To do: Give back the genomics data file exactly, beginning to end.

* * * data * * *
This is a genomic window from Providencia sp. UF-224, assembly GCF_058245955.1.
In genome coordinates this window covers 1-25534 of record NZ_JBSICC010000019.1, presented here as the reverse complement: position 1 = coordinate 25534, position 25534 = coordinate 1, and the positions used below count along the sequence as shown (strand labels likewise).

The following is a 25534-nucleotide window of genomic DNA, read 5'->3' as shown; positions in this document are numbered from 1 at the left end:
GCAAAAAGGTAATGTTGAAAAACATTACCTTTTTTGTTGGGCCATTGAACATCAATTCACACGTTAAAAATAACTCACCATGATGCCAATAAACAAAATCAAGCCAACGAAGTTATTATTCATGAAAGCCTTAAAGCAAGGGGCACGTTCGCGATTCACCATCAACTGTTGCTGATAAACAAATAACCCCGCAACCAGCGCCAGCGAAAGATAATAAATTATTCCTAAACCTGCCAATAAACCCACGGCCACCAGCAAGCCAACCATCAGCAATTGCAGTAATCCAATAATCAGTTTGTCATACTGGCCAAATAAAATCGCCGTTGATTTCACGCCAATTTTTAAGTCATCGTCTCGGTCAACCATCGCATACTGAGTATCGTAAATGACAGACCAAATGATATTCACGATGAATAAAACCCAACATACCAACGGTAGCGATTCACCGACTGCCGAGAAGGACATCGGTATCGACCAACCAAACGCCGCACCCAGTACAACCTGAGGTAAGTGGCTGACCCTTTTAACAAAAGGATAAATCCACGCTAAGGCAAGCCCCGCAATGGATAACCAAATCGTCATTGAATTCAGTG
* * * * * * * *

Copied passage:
This is a genomic window from Providencia sp. UF-224, assembly GCF_058245955.1.
In genome coordinates this window covers 1-25534 of record NZ_JBSICC010000019.1, presented here as the reverse complement: position 1 = coordinate 25534, position 25534 = coordinate 1, and the positions used below count along the sequence as shown (strand labels likewise).

The following is a 25534-nucleotide window of genomic DNA, read 5'->3' as shown; positions in this document are numbered from 1 at the left end:
GCAAAAAGGTAATGTTGAAAAACATTACCTTTTTTGTTGGGCCATTGAACATCAATTCACACGTTAAAAATAACTCACCATGATGCCAATAAACAAAATCAAGCCAACGAAGTTATTATTCATGAAAGCCTTAAAGCAAGGGGCACGTTCGCGATTCACCATCAACTGTTGCTGATAAACAAATAACCCCGCAACCAGCGCCAGCGAAAGATAATAAATTATTCCTAAACCTGCCAATAAACCCACGGCCACCAGCAAGCCAACCATCAGCAATTGCAGTAATCCAATAATCAGTTTGTCATACTGGCCAAATAAAATCGCCGTTGATTTCACGCCAATTTTTAAGTCATCGTCTCGGTCAACCATCGCATACTGAGTATCGTAAATGACAGACCAAATGATATTCACGATGAATAAAACCCAACATACCAACGGTAGCGATTCACCGACTGCCGAGAAGGACATCGGTATCGACCAACCAAACGCCGCACCCAGTACAACCTGAGGTAAGTGGCTGACCCTTTTAACAAAAGGATAAATCCACGCTAAGGCAAGCCCCGCAATGGATAACCAAATCGTCATTGAATTCAGTG